Archive for real books

The Book Booth: Valentine's Day Edition

FacebookTwitterRedditDiggStumbleUponTumblrLinkedInPinterestEmailShare

BookBoothKeiraKnightleyPridew292h217

Image: Buzzfeed


The Book Booth is a weekly feature at The Political Carnival, relating news, notes, and reflections from the world of books and publishing.  It is written by @SeattleDan and SeattleTammy, operators of an on-line bookstore (which you can find here) , who have been in the book business since shortly after the Creation, or close to 6000 years now.

The Book Booth: Valentines Day Edition

Ah, the day to remember our loved ones with chocolate, cards and, one would hope, books. Which Buzzfeed reminds us.
Books for Valentine's Day!

If you and your sweetie are at some loss of how to celebrate your together, Bustle has some ideas for you.
How to Celebrate Valentine's Day!

But what becomes of the broken-hearted, as Jimmy Ruffin asked nearly fifty years ago? The last thing that those who have lost at love want to see or hear are books or songs about love; it seems every song on the radio will be about love gone wrong. Susie Steiner, author the novel Missing, has some suggestions for books for dispirited lovers here at the Guardian. To her list, I would add Ann Beattie's Chilly Scenes of Winter, which, at least, provides some hope.
Books for Good People Currently In-Between Significant Others

The big news in books this week was the announcement that there will be a new Harry Potter book coming out this summer.
Harry's Back! (and Hermione and Hagrid and Ron and...)

But as JK Rowling wants to remind us, Harry Potter and the Cursed Child is NOT a novel, but a play script, and follows Harry and family nineteen years after the last novel.
More on Your Favorite Wizard's Return (to Stage and Page)

Is the printed page dying? Maybe not, if today's students are to be believed. They seem to prefer real books. Thanks to my buddy John Miller for sending this link along.
So You Think the Dead Tree Content Delivery System is Dead? Think Again

Even famous writers have a few obscure works in their oeuvre. Ernest Hemingway's Across the River and Into the Trees (the title being a paraphrase of what Stonewall Jackson was reputed to have said after his mortal wound at Chancellorsville), would be one of those books. But it may have a second life now that a film adaptation featuring Pierce Brosnan is now in the works.
Across the River and Into the Cinema for Hemingway

The advance word on Jane Mayer's Dark Money, a book detailing the bizarre and very scary world of the Koch Brothers, is positive. I know our library system has many, many holds on it. Salon has a good feature here that will make you want to learn more.
The Koch Brothers' Dirtiest Deeds Exposed

For those of us who loved the film Sorrow and the Pity, about the French resistance movement during the Second World War, should find the new book by Robert Gildea, Fighters in the Shadow, to be of great interest. The New York Review of Books examines it here. H/T to Lucian for finding this link.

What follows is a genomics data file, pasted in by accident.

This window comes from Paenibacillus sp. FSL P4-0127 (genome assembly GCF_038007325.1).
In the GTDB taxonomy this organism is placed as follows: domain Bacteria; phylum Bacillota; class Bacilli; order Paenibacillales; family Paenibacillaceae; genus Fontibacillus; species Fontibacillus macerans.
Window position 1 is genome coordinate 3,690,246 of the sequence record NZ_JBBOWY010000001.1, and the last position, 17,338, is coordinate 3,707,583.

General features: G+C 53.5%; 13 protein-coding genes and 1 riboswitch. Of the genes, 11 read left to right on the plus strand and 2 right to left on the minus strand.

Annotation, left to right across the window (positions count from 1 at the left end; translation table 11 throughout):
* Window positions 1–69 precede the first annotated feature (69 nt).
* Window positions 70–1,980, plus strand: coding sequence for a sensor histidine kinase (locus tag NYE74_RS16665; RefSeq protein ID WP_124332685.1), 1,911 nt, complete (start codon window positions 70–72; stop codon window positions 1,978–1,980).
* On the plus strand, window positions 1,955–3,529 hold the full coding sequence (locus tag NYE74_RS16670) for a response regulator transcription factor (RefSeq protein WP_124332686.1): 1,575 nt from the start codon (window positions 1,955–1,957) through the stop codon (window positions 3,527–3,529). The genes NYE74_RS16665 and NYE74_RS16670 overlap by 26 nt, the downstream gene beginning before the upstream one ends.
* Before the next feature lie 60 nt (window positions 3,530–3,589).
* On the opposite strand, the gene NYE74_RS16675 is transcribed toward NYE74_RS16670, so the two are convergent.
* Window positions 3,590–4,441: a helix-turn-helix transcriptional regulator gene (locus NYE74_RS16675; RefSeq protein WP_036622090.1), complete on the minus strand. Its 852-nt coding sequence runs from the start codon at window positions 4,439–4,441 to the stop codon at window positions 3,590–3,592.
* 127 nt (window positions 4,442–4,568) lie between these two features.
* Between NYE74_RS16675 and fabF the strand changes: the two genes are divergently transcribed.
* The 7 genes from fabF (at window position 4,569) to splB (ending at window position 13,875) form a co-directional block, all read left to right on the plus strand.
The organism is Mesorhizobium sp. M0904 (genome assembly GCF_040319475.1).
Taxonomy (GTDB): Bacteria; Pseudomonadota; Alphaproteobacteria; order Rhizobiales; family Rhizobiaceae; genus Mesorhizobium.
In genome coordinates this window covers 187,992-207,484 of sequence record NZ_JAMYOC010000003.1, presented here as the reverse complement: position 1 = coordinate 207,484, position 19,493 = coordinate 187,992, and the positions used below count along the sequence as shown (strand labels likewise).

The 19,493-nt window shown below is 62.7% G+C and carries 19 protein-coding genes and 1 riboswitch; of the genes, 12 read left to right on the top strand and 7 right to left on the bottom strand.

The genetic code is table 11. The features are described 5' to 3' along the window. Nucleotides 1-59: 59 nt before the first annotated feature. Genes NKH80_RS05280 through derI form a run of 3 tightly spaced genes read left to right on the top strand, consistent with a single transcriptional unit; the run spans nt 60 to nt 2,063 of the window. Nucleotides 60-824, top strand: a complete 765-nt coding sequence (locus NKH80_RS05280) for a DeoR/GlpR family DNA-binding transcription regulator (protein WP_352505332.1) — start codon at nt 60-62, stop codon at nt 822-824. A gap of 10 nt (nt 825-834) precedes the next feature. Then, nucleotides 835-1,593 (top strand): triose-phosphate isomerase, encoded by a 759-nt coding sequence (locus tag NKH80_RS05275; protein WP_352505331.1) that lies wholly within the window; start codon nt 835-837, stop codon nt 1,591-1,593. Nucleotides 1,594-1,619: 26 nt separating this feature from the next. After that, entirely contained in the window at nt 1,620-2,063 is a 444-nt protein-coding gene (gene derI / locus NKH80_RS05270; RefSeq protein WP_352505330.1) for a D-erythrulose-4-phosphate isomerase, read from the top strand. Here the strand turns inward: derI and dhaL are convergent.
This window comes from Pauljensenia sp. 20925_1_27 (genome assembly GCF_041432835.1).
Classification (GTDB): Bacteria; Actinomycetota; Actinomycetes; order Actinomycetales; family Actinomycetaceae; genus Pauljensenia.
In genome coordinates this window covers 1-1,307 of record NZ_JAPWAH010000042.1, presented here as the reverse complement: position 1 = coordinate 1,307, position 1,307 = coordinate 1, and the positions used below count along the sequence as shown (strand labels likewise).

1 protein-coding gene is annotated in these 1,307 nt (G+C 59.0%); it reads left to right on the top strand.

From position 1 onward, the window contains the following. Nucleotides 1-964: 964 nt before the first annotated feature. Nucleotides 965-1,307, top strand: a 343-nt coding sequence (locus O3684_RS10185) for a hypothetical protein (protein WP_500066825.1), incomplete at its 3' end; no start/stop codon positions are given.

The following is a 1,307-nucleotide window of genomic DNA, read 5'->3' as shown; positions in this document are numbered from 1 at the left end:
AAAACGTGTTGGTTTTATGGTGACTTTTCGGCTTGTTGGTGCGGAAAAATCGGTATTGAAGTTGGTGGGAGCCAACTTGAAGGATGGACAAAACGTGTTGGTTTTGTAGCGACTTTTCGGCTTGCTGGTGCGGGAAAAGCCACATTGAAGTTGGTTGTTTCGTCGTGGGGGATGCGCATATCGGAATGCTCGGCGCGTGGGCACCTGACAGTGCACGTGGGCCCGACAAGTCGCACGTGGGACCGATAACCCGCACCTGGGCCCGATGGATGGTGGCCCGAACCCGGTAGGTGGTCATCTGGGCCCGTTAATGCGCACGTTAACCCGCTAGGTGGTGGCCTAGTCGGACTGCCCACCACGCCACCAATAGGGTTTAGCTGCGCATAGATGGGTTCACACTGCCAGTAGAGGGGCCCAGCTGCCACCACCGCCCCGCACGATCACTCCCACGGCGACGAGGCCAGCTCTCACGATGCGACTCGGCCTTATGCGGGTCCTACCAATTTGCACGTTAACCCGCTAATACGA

Vive la France (et la Resistance)!

To all a very Happy Valentines Day! Enjoy it with your sweetie and good book. And let us know what books you are adoring!

FacebookTwitterRedditDiggStumbleUponTumblrLinkedInPinterestEmailShare

The Book Booth: Halloween Edition

FacebookTwitterRedditDiggStumbleUponTumblrLinkedInPinterestEmailShare

BookBoothSmilingPumpkinw234h202
Smiling Pumpkin image from Bustle

The Book Booth is a weekly feature at The Political Carnival, relating news, notes, and reflections from the world of books and publishing. @SeattleDan, along with his wife, SeattleTammy, are operators of both an on-line bookstore here, as well as a brick and mortar storefront mini-store in Hoquiam, WA at 706 Simpson Ave (Route 101 South). Both have been in the book business since shortly after the Creation, or close to 6000 years now.

The Book Booth: Halloween Edition

Today is the day. All the ghosts and goblins and witches will invade our neighborhoods, demanding candy and other goodies. The full moon has just passed, adding to the overall eerie night. Be careful opening that door! You don't know what creepiness might await you...and just what is that rapping noise coming from the attic?

Still haven't carved that pumpkin? No worries. The folks at Bustle have you covered with these spooky literary ideas.
Literary Pumpkins

For those of you planning to attend a Halloween party tonight and you're stuck for a costume idea, check out these suggestions that are also from Bustle.
Literary Halloween Costumes

Of course you could go to a Halloween party dressed as one of the GOP candidates, any of which could scare you nearly to death. Clown makeup would be a must. Perhaps not so over the top as Pennywise in the novel It. But you certainly would induce coulrophobia among the other guests. In any event, politicians have always been on the receiving end of many an insult. Here is some of the best insults by authors for their political foes.
Writers Insult Politicians